Best Credit Card Rates of 2020

April has brought a surprising but welcome respite from the volatile fluctuations that we have seen in the last few months since the coronavirus took hold. In response to the global crisis, the average credit card APR continues its decline, falling from 17.35% to 16.14% at the start of the year. Rates rode the seesaw of political indecision in February and March before landing on a steady decrease in April.

The average credit card APR currently stands at its lowest point in two and a half years, but it is still an increase from July 2019’s 17.8% rate. The week of April 13, 2020 showed stability for the first time in weeks, remaining at the same rate due to emergency rate cuts by the Federal Reserve, which cut interest rates by 1.5% and prompted many credit card issuers to do the same.

With unemployment on the rise, more and more Americans are looking to credit cards as a temporary band-aid to weather the storm. Now it’s more important than ever that you find the right credit card APR to maximize its benefits.

What is the credit card interest rate outlook?

There is no doubt that the average APR today is significantly more attractive than six months ago. From low-interest credit cards and cash back rewards to student and business loans, every single type of credit card saw a decrease in its average APR. Low-interest credit cards currently offer the lowest APR, while low credit cards are more than 10% higher.

It’s a positive and hopeful update to this year’s rocky start that establishes an interesting pattern that many Americans can look forward to.

Current Credit Card Interest Rates 

As of 08/7/2020

Type of CardAverage APRAPR Last WeekAPR 6 Months Ago
National Average16.03%16.03%17.03%
Low Interest12.83%12.83%14.08%
Cash Back16.09%16.09%17.32%
Balance Transfer13.93%13.93%15.45%
Low Credit24.43%24.43%25.37%

What are the different types of credit card interest rates?

Credit cards provide many benefits for consumers, including cashback and rewards miles, but can quickly turn costly if you carry over a balance from previous months. That’s why it is so important to understand and compare interest rates.

Before comparing credit card rates, it’s important to understand the types of APRs available to you.

  • Fixed APR: A fixed APR is locked in when you apply for your credit card. This can be beneficial if rates go up, but you could find yourself paying much more interest should credit card rates fall. If you prefer the peace of mind of knowing exactly what you will pay in interest, this could be the right fit for you.
  • Variable APR: Unlike a fixed rate, variable APRs are usually based on a benchmark rate and fluctuate in response to the market. This could mean higher or lower rates depending on the market, so you will have to monitor your statements closely if you want to know what you are paying in interest each month.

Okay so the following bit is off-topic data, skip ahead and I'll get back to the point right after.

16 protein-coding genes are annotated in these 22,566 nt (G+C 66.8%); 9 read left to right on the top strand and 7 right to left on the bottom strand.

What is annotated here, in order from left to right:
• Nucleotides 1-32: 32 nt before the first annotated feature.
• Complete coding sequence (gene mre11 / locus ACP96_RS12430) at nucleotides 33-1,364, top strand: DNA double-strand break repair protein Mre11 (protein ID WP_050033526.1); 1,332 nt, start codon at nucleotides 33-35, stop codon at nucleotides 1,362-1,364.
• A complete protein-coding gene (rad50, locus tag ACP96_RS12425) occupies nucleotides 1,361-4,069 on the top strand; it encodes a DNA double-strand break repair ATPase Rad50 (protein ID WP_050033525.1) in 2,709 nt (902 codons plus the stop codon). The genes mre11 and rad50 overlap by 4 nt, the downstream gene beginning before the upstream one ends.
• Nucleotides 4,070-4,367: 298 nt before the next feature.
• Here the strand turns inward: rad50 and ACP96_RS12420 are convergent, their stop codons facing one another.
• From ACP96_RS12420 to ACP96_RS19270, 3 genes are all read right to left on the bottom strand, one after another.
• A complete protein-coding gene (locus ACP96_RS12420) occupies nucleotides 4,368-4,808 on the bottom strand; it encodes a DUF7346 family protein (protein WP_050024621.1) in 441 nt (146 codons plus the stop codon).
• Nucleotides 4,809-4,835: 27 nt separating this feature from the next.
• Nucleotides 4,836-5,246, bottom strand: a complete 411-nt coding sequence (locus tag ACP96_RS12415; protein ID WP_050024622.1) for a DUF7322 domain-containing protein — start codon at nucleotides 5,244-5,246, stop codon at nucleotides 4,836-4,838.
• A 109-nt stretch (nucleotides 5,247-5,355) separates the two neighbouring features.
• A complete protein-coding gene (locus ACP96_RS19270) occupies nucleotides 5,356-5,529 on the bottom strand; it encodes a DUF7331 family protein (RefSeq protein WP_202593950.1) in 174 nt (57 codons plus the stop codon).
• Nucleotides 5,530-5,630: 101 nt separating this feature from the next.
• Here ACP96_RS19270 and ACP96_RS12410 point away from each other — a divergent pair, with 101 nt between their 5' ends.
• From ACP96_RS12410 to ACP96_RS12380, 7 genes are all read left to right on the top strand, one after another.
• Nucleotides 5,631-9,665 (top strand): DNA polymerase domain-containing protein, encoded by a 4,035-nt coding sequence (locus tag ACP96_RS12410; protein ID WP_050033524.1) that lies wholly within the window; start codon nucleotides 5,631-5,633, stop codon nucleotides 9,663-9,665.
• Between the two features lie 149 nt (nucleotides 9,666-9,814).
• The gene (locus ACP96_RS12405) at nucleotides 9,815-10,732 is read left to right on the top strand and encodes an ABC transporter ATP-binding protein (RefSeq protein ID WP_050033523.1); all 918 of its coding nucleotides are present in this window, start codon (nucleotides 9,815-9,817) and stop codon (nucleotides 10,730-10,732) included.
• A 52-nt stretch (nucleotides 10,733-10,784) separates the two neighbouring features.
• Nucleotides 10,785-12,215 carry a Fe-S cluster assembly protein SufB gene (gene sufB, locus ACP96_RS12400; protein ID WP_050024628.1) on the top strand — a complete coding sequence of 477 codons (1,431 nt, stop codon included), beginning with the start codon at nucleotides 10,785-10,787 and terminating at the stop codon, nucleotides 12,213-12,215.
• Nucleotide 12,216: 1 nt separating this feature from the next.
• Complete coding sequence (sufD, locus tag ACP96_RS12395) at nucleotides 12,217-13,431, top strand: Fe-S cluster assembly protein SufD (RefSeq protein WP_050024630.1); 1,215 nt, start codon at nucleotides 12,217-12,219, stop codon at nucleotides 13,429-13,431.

• Purchase APR: A purchase APR is a specific type of APR that pertains to your unpaid credit card purchases. When you roll over a balance each month, the unpaid balance is subject to this interest rate and is added to your total balance. If you don’t plan on paying your balance in full each month, watch out for the extra charge.
  • Balance Transfer APR: When you transfer over a balance from a different credit card or loan, it may be subject to a balance transfer APR. Typically, you can get a very low rate for a certain number of months before you move to the regular APR.
  • Introductory APR: When you sign up for a new credit card, the credit card company may offer you an introductory APR. This is a temporary offer that will give you a special APR rate for a limited period of time. These introductory rates are normally very low, sometimes even as low as zero.  
  • Cash Advance APR:You can use your credit card to get cash, but it will cost you. Most credit cards carry a cash advance APR that will apply if you withdraw money from an ATM or bank branch using your credit card.
  • Penalty APR: If you miss a payment, your credit card issuer could charge you a fee in the form of a penalty APR. This rate could apply after you miss a due date, and depending on how far behind you fall, you could also suffer additional penalties on your remaining balance or future purchases.

How do I understand and find my credit card APR in the fine print?

We hear credit card companies talk about APRs all the time, but what are they really?

APR stands for annual percentage rate. This refers to your credit card’s interest rate, except that it is expressed in annual form. Your APR can also include the fees that your credit card issuer charges, such as origination fees.

The addition of extra fees makes your APR enormously different from just your credit card’s interest rate, so this is something that deserves close attention when shopping credit card companies.

Finding the APR is not always straightforward. You can look in the fine print of the credit card’s terms and conditions to identify the several types of APRs that a credit card company can charge.

In addition to your credit card’s purchase APR, there are also other APRs like a balance transfer APR, cash advance APR, and penalty APR. Each of these can make one card more expensive than others.

Credit card interest rates and APRs can be largely volatile. However, a credit card can be an enormous help in establishing good credit and offering some extra financial help. Just be sure to read the fine print before you commit.